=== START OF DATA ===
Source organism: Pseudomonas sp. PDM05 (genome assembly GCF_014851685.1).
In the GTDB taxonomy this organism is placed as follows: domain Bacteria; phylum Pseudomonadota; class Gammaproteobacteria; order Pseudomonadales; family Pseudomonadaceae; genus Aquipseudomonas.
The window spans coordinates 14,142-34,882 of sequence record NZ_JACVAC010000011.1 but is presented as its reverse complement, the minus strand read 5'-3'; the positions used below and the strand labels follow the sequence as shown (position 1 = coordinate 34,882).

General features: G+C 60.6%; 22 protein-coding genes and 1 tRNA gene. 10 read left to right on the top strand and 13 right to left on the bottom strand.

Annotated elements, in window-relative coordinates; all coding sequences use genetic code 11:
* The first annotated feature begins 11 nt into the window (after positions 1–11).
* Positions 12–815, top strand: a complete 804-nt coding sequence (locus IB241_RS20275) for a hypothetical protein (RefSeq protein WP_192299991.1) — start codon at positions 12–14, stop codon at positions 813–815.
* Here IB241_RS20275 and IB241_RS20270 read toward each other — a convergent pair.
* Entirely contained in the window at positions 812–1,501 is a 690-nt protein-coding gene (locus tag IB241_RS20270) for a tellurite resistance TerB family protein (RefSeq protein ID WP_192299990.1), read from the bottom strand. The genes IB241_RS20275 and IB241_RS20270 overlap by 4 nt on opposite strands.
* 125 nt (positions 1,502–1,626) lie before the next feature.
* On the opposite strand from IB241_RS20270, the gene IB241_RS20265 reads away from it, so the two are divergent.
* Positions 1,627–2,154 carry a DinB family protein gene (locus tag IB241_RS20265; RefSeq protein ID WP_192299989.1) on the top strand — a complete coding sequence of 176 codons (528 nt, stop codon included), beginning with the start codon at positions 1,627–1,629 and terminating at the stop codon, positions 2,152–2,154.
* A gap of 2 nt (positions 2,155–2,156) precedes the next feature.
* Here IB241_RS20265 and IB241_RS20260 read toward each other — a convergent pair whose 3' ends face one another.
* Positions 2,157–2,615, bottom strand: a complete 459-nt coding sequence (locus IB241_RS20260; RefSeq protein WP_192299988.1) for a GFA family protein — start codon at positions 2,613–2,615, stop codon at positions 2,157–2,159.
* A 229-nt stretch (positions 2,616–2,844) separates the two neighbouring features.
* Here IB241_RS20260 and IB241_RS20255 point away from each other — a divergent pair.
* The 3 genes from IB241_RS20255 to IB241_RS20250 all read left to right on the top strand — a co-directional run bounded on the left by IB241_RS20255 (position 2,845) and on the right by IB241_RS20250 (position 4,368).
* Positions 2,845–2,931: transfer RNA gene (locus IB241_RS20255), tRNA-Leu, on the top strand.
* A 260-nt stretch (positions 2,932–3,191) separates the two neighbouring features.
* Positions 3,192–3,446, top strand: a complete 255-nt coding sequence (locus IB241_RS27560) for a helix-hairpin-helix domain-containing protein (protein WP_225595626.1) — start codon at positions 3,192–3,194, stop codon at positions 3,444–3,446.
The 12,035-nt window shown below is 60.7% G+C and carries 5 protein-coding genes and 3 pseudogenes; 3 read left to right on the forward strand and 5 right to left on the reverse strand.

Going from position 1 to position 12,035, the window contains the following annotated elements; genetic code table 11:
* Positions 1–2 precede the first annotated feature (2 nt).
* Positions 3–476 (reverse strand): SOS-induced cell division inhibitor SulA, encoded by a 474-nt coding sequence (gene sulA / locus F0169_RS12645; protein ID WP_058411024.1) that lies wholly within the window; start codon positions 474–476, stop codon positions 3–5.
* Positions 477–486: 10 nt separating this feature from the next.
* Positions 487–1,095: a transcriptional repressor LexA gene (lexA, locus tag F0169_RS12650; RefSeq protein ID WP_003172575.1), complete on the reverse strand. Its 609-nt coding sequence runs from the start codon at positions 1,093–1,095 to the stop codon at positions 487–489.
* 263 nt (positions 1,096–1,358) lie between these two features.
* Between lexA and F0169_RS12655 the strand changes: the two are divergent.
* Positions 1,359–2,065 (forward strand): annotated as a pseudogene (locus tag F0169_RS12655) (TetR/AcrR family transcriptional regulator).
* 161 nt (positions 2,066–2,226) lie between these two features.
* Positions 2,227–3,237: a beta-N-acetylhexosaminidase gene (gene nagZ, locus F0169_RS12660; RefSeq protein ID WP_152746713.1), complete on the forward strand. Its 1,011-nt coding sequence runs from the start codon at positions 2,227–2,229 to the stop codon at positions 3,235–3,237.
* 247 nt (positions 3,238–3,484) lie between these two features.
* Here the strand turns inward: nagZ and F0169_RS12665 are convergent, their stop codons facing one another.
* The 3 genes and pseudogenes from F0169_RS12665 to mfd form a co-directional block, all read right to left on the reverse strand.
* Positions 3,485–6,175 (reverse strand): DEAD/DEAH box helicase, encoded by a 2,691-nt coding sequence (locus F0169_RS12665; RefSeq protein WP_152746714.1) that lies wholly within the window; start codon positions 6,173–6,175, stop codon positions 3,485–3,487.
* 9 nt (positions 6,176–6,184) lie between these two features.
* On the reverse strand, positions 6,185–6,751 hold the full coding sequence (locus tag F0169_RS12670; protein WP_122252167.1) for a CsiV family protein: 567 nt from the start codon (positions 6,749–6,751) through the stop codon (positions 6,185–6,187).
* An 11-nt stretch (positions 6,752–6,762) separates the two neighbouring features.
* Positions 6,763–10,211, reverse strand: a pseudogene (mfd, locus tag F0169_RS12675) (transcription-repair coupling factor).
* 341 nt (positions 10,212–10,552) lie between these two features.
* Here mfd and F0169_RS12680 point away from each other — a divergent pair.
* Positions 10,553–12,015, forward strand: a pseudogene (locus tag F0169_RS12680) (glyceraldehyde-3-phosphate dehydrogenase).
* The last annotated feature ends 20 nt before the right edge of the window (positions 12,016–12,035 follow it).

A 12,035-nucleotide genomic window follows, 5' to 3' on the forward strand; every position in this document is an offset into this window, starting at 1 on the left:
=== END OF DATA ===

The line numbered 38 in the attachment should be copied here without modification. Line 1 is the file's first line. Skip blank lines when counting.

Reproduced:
* On the reverse strand, positions 6,185–6,751 hold the full coding sequence (locus tag F0169_RS12670; protein WP_122252167.1) for a CsiV family protein: 567 nt from the start codon (positions 6,749–6,751) through the stop codon (positions 6,185–6,187).